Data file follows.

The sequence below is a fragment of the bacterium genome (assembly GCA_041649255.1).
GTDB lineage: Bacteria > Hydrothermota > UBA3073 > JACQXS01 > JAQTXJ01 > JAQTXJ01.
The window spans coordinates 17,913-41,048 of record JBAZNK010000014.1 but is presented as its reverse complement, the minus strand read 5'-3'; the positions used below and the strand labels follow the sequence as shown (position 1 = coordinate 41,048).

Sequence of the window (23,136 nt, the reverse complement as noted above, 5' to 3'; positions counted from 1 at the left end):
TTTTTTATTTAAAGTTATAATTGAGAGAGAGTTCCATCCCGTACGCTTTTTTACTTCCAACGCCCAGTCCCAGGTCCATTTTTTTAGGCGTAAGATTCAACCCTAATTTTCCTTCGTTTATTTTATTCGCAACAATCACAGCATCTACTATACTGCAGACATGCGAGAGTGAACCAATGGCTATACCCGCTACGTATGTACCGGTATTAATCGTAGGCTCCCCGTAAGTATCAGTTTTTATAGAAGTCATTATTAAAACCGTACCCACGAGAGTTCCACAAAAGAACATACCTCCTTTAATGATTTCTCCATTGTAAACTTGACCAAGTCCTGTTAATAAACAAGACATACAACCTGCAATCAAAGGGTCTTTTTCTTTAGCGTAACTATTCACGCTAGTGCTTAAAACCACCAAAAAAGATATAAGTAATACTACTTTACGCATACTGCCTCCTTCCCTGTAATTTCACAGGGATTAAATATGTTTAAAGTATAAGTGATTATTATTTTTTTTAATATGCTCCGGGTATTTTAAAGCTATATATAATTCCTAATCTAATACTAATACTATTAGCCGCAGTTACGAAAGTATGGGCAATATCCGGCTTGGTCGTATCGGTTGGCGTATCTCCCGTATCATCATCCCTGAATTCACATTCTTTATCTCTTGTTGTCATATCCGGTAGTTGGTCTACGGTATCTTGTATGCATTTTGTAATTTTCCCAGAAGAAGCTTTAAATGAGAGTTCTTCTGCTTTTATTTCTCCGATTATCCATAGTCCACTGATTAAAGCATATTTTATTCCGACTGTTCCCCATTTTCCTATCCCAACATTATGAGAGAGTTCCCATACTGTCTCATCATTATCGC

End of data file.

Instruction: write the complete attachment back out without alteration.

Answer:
The sequence below is a fragment of the bacterium genome (assembly GCA_041649255.1).
GTDB lineage: Bacteria > Hydrothermota > UBA3073 > JACQXS01 > JAQTXJ01 > JAQTXJ01.
The window spans coordinates 17,913-41,048 of record JBAZNK010000014.1 but is presented as its reverse complement, the minus strand read 5'-3'; the positions used below and the strand labels follow the sequence as shown (position 1 = coordinate 41,048).

Sequence of the window (23,136 nt, the reverse complement as noted above, 5' to 3'; positions counted from 1 at the left end):
TTTTTTATTTAAAGTTATAATTGAGAGAGAGTTCCATCCCGTACGCTTTTTTACTTCCAACGCCCAGTCCCAGGTCCATTTTTTTAGGCGTAAGATTCAACCCTAATTTTCCTTCGTTTATTTTATTCGCAACAATCACAGCATCTACTATACTGCAGACATGCGAGAGTGAACCAATGGCTATACCCGCTACGTATGTACCGGTATTAATCGTAGGCTCCCCGTAAGTATCAGTTTTTATAGAAGTCATTATTAAAACCGTACCCACGAGAGTTCCACAAAAGAACATACCTCCTTTAATGATTTCTCCATTGTAAACTTGACCAAGTCCTGTTAATAAACAAGACATACAACCTGCAATCAAAGGGTCTTTTTCTTTAGCGTAACTATTCACGCTAGTGCTTAAAACCACCAAAAAAGATATAAGTAATACTACTTTACGCATACTGCCTCCTTCCCTGTAATTTCACAGGGATTAAATATGTTTAAAGTATAAGTGATTATTATTTTTTTTAATATGCTCCGGGTATTTTAAAGCTATATATAATTCCTAATCTAATACTAATACTATTAGCCGCAGTTACGAAAGTATGGGCAATATCCGGCTTGGTCGTATCGGTTGGCGTATCTCCCGTATCATCATCCCTGAATTCACATTCTTTATCTCTTGTTGTCATATCCGGTAGTTGGTCTACGGTATCTTGTATGCATTTTGTAATTTTCCCAGAAGAAGCTTTAAATGAGAGTTCTTCTGCTTTTATTTCTCCGATTATCCATAGTCCACTGATTAAAGCATATTTTATTCCGACTGTTCCCCATTTTCCTATCCCAACATTATGAGAGAGTTCCCATACTGTCTCATCATTATCGC